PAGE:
“Ye are bought with a price; be not ye the servants of men.” (1 Corinthians 7:23)

“What? know ye not that your body is the temple of the Holy Ghost which is in you, which ye have of God, and ye are not your own?” (1 Corinthians 6:19)

“Examine yourselves, whether ye be in the faith; prove your own selves. Know ye not your own selves, how that Jesus Christ is in you, except ye be reprobates?” (2 Corinthians 13:5)

If you are cattle fenced in a pasture, you are not your own. You belong to an owner, a master.

If you are a dog in a fenced in lot, you are not your own. You belong to an owner, a master.

If you really are a Christian, you are not your own. You belong to an Owner, a Master. However, the difference in this case is, whether you realize it or not, you are truly free.

When we live for self, we are a prisoner to sin and its originator, Satan. When we try to obey the Law to obtain righteousness, we are a prisoner to the Law. When we obey Christ, we are a faithful servant who is “free indeed.” We are His friend.

“Ye are my friends, if ye do whatsoever I command you.” (John 15:14)

As good parents would never give harmful instruction to their children, God certainly would never lead us astray. When we obey Him, we are free to enjoy life to its fullest, knowing that He would never ask of us anything that would harm us.

BUT … you say, don’t Christians suffer? Yes. And God’s response is:

“And we know that all things work together for good to them that love God, to them who are the called according to his purpose.” (Romans 8:28)

This world is not our home. We are fenced in and bound by Satan’s restrictions, but in Jesus the fence has been removed. We are free to follow Him wherever He leads us, no fences, and He is always with us.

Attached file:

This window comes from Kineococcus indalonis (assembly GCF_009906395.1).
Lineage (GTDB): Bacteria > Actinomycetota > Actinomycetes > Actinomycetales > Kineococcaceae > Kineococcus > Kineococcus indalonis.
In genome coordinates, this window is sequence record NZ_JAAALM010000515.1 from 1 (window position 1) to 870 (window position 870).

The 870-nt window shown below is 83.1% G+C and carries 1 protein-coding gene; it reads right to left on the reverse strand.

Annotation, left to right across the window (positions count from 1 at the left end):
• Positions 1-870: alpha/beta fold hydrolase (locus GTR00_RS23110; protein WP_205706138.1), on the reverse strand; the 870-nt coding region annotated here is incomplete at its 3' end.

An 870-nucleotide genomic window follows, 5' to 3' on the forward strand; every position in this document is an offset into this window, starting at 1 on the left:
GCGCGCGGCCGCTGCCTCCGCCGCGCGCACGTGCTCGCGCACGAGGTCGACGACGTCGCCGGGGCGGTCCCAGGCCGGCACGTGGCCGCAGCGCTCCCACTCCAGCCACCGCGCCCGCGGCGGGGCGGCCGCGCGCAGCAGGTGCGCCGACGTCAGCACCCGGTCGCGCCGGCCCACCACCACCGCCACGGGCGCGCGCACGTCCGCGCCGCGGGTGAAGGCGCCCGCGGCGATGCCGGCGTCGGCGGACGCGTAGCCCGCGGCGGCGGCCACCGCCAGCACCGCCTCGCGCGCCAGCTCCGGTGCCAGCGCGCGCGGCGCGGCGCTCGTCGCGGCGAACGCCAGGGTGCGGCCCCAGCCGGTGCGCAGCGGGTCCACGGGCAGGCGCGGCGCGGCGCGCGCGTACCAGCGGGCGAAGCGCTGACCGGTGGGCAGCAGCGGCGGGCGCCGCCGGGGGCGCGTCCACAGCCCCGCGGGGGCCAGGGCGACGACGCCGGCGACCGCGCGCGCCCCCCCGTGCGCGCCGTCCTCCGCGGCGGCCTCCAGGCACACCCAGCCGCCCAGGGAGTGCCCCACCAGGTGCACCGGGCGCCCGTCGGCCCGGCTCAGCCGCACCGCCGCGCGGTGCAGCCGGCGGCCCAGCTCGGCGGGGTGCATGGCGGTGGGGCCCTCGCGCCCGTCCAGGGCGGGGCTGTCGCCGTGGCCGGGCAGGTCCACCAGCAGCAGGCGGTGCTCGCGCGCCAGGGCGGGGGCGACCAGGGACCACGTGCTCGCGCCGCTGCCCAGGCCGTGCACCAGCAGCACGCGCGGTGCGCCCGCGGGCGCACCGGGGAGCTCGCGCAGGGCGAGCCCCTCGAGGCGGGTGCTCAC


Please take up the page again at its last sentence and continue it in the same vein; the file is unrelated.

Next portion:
In these earthly bodies, we think too much in earthly terms, and need to allow God to change our thought pattern to thinking in spiritual terms. We can’t always understand why some things happen to us, but if we just trust Him, everything will work out “to His purpose.”

The teenager may think his/her parents are being cruel by restraining them from one area and guiding them toward another, but they will understand when they get older. When we reach our full maturity in Heaven, we will understand and see all things in a different light.

If you feel fenced-in in your life and are not a Christian, you will never enjoy freedom until you come to know Jesus Christ as your personal Savior. Then you can enjoy true freedom.

If you are a Christian and have these feelings of being fenced-in, your Savior is waiting to be your Lord. Only when He is your Lord do you then experience true and everlasting freedom. No more fences, just joy in serving Him. As His child you were free all along, but when you submit “all” of your independence to Him and trust Him, you experience that freedom.

Until we are a servant, a bond-servant no less (the lowliest of servants), of Christ, we are not free. However, by our submitting our will to His, we are then free. This certainly sounds like an oxymoron, but it isn’t. It’s Biblical. It’s the only way for the fences to be torn down and be truly free.